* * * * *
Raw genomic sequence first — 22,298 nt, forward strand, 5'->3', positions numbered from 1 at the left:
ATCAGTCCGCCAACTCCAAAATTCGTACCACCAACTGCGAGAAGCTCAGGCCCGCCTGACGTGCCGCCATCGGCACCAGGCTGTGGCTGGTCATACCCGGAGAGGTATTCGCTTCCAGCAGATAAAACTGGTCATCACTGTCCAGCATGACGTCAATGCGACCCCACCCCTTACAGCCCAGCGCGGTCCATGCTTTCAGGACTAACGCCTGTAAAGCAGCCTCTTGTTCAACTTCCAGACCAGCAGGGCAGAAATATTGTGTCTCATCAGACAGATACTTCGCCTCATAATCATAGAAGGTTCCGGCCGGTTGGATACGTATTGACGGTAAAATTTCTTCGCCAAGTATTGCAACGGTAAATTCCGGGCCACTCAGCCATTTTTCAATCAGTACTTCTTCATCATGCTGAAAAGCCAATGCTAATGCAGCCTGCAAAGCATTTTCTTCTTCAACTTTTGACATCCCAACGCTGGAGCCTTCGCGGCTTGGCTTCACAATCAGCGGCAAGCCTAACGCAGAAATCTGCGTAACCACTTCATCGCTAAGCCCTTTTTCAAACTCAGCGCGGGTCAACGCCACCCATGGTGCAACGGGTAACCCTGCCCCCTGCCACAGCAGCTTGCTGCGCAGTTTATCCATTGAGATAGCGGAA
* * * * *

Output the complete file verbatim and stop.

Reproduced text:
Raw genomic sequence first — 22,298 nt, forward strand, 5'->3', positions numbered from 1 at the left:
ATCAGTCCGCCAACTCCAAAATTCGTACCACCAACTGCGAGAAGCTCAGGCCCGCCTGACGTGCCGCCATCGGCACCAGGCTGTGGCTGGTCATACCCGGAGAGGTATTCGCTTCCAGCAGATAAAACTGGTCATCACTGTCCAGCATGACGTCAATGCGACCCCACCCCTTACAGCCCAGCGCGGTCCATGCTTTCAGGACTAACGCCTGTAAAGCAGCCTCTTGTTCAACTTCCAGACCAGCAGGGCAGAAATATTGTGTCTCATCAGACAGATACTTCGCCTCATAATCATAGAAGGTTCCGGCCGGTTGGATACGTATTGACGGTAAAATTTCTTCGCCAAGTATTGCAACGGTAAATTCCGGGCCACTCAGCCATTTTTCAATCAGTACTTCTTCATCATGCTGAAAAGCCAATGCTAATGCAGCCTGCAAAGCATTTTCTTCTTCAACTTTTGACATCCCAACGCTGGAGCCTTCGCGGCTTGGCTTCACAATCAGCGGCAAGCCTAACGCAGAAATCTGCGTAACCACTTCATCGCTAAGCCCTTTTTCAAACTCAGCGCGGGTCAACGCCACCCATGGTGCAACGGGTAACCCTGCCCCCTGCCACAGCAGCTTGCTGCGCAGTTTATCCATTGAGATAGCGGAA